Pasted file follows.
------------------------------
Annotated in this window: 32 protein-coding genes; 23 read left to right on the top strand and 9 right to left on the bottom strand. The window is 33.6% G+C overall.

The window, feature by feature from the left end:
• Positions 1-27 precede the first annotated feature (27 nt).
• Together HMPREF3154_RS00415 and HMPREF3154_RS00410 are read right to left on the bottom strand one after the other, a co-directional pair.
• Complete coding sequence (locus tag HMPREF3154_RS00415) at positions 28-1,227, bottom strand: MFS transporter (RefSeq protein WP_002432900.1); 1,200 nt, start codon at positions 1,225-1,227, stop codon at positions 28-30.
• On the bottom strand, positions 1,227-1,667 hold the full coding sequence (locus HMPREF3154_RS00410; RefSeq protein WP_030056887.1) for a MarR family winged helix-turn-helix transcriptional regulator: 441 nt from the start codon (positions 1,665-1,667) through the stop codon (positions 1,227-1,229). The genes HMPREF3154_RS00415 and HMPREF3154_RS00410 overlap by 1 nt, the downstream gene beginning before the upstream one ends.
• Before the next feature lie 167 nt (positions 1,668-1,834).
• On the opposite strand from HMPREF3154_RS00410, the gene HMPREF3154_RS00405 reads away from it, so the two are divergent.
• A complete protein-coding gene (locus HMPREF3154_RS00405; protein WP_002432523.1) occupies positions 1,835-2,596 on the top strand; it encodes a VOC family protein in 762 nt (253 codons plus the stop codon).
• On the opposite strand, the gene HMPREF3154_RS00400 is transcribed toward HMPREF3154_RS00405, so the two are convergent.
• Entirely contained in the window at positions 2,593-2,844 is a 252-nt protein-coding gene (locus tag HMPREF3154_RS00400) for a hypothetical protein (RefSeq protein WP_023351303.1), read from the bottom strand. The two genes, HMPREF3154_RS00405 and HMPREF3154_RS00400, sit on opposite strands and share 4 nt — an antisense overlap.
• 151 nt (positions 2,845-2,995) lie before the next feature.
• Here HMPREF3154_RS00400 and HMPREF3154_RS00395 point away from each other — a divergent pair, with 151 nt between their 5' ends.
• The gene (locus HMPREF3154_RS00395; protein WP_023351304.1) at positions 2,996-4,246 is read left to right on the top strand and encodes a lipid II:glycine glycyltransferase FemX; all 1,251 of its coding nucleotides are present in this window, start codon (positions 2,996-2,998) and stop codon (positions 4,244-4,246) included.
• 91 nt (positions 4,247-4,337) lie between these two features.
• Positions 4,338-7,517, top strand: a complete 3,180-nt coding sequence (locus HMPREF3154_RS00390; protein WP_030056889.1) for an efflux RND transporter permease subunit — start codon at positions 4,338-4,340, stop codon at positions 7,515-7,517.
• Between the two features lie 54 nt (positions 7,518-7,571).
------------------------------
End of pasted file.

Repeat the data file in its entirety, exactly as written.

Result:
Annotated in this window: 32 protein-coding genes; 23 read left to right on the top strand and 9 right to left on the bottom strand. The window is 33.6% G+C overall.

The window, feature by feature from the left end:
• Positions 1-27 precede the first annotated feature (27 nt).
• Together HMPREF3154_RS00415 and HMPREF3154_RS00410 are read right to left on the bottom strand one after the other, a co-directional pair.
• Complete coding sequence (locus tag HMPREF3154_RS00415) at positions 28-1,227, bottom strand: MFS transporter (RefSeq protein WP_002432900.1); 1,200 nt, start codon at positions 1,225-1,227, stop codon at positions 28-30.
• On the bottom strand, positions 1,227-1,667 hold the full coding sequence (locus HMPREF3154_RS00410; RefSeq protein WP_030056887.1) for a MarR family winged helix-turn-helix transcriptional regulator: 441 nt from the start codon (positions 1,665-1,667) through the stop codon (positions 1,227-1,229). The genes HMPREF3154_RS00415 and HMPREF3154_RS00410 overlap by 1 nt, the downstream gene beginning before the upstream one ends.
• Before the next feature lie 167 nt (positions 1,668-1,834).
• On the opposite strand from HMPREF3154_RS00410, the gene HMPREF3154_RS00405 reads away from it, so the two are divergent.
• A complete protein-coding gene (locus HMPREF3154_RS00405; protein WP_002432523.1) occupies positions 1,835-2,596 on the top strand; it encodes a VOC family protein in 762 nt (253 codons plus the stop codon).
• On the opposite strand, the gene HMPREF3154_RS00400 is transcribed toward HMPREF3154_RS00405, so the two are convergent.
• Entirely contained in the window at positions 2,593-2,844 is a 252-nt protein-coding gene (locus tag HMPREF3154_RS00400) for a hypothetical protein (RefSeq protein WP_023351303.1), read from the bottom strand. The two genes, HMPREF3154_RS00405 and HMPREF3154_RS00400, sit on opposite strands and share 4 nt — an antisense overlap.
• 151 nt (positions 2,845-2,995) lie before the next feature.
• Here HMPREF3154_RS00400 and HMPREF3154_RS00395 point away from each other — a divergent pair, with 151 nt between their 5' ends.
• The gene (locus HMPREF3154_RS00395; protein WP_023351304.1) at positions 2,996-4,246 is read left to right on the top strand and encodes a lipid II:glycine glycyltransferase FemX; all 1,251 of its coding nucleotides are present in this window, start codon (positions 2,996-2,998) and stop codon (positions 4,244-4,246) included.
• 91 nt (positions 4,247-4,337) lie between these two features.
• Positions 4,338-7,517, top strand: a complete 3,180-nt coding sequence (locus HMPREF3154_RS00390; protein WP_030056889.1) for an efflux RND transporter permease subunit — start codon at positions 4,338-4,340, stop codon at positions 7,515-7,517.
• Between the two features lie 54 nt (positions 7,518-7,571).